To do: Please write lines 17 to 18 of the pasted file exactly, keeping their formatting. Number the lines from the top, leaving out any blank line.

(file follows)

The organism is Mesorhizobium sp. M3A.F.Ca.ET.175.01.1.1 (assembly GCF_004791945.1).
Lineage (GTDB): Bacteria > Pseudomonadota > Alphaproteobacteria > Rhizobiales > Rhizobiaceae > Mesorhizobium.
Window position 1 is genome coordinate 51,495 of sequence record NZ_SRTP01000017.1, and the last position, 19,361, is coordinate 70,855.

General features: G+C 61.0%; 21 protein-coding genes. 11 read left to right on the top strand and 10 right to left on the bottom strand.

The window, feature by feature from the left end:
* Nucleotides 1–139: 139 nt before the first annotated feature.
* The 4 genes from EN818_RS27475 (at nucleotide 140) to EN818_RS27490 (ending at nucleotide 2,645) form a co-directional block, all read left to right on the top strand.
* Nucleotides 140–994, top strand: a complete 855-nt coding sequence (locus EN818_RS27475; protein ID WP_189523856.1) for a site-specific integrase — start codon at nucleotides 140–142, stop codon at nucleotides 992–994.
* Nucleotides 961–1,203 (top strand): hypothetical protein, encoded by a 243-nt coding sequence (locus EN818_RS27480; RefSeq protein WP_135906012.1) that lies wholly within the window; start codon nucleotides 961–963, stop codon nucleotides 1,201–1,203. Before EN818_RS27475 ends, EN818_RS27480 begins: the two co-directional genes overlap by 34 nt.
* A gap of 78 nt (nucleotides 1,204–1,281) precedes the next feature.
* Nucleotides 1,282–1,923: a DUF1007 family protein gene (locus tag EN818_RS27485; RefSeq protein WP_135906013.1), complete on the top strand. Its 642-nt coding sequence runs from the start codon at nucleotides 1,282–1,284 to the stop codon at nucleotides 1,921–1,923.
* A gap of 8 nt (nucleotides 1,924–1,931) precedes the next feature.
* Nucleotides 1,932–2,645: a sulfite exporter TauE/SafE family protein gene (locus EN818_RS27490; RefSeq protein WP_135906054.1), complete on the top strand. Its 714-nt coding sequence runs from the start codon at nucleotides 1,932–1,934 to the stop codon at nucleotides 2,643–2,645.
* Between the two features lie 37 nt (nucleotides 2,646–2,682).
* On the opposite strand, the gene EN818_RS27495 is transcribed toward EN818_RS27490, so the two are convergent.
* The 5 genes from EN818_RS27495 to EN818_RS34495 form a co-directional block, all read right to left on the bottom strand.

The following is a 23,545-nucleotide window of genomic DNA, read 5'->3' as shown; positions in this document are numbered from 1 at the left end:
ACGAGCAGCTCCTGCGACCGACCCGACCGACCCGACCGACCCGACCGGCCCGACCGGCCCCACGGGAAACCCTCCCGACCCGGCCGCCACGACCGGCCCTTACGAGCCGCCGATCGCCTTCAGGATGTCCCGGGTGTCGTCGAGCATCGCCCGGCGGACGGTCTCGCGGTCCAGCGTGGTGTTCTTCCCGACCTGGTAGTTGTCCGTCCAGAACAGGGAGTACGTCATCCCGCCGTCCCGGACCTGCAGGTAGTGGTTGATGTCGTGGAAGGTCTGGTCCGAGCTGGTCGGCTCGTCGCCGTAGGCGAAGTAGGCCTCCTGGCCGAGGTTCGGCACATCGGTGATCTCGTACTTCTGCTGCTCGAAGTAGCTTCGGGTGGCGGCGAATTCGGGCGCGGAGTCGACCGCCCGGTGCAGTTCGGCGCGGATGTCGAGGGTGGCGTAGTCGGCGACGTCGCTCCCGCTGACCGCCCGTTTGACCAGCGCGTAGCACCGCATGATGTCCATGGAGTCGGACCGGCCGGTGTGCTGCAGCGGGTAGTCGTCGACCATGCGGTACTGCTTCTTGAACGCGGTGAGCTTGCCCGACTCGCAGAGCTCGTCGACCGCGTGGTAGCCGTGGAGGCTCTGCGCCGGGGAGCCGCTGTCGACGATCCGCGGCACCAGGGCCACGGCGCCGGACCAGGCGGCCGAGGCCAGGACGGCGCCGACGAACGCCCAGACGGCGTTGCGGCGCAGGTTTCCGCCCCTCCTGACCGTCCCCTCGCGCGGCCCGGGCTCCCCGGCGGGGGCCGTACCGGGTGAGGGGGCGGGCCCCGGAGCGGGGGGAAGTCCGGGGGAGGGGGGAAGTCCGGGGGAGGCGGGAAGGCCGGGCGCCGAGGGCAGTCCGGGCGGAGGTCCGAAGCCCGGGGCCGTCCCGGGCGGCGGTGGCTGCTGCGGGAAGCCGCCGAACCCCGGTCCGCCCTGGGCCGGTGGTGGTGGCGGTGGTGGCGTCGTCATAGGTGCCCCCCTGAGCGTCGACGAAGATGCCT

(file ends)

The following is a 23,545-nucleotide window of genomic DNA, read 5'->3' as shown; positions in this document are numbered from 1 at the left end:
ACGAGCAGCTCCTGCGACCGACCCGACCGACCCGACCGACCCGACCGGCCCGACCGGCCCCACGGGAAACCCTCCCGACCCGGCCGCCACGACCGGCCCTTACGAGCCGCCGATCGCCTTCAGGATGTCCCGGGTGTCGTCGAGCATCGCCCGGCGGACGGTCTCGCGGTCCAGCGTGGTGTTCTTCCCGACCTGGTAGTTGTCCGTCCAGAACAGGGAGTACGTCATCCCGCCGTCCCGGACCTGCAGGTAGTGGTTGATGTCGTGGAAGGTCTGGTCCGAGCTGGTCGGCTCGTCGCCGTAGGCGAAGTAGGCCTCCTGGCCGAGGTTCGGCACATCGGTGATCTCGTACTTCTGCTGCTCGAAGTAGCTTCGGGTGGCGGCGAATTCGGGCGCGGAGTCGACCGCCCGGTGCAGTTCGGCGCGGATGTCGAGGGTGGCGTAGTCGGCGACGTCGCTCCCGCTGACCGCCCGTTTGACCAGCGCGTAGCACCGCATGATGTCCATGGAGTCGGACCGGCCGGTGTGCTGCAGCGGGTAGTCGTCGACCATGCGGTACTGCTTCTTGAACGCGGTGAGCTTGCCCGACTCGCAGAGCTCGTCGACCGCGTGGTAGCCGTGGAGGCTCTGCGCCGGGGAGCCGCTGTCGACGATCCGCGGCACCAGGGCCACGGCGCCGGACCAGGCGGCCGAGGCCAGGACGGCGCCGACGAACGCCCAGACGGCGTTGCGGCGCAGGTTTCCGCCCCTCCTGACCGTCCCCTCGCGCGGCCCGGGCTCCCCGGCGGGGGCCGTACCGGGTGAGGGGGCGGGCCCCGGAGCGGGGGGAAGTCCGGGGGAGGGGGGAAGTCCGGGGGAGGCGGGAAGGCCGGGCGCCGAGGGCAGTCCGGGCGGAGGTCCGAAGCCCGGGGCCGTCCCGGGCGGCGGTGGCTGCTGCGGGAAGCCGCCGAACCCCGGTCCGCCCTGGGCCGGTGGTGGTGGCGGTGGTGGCGTCGTCATAGGTGCCCCCCTGAGCGTCGACGAAGATGCCT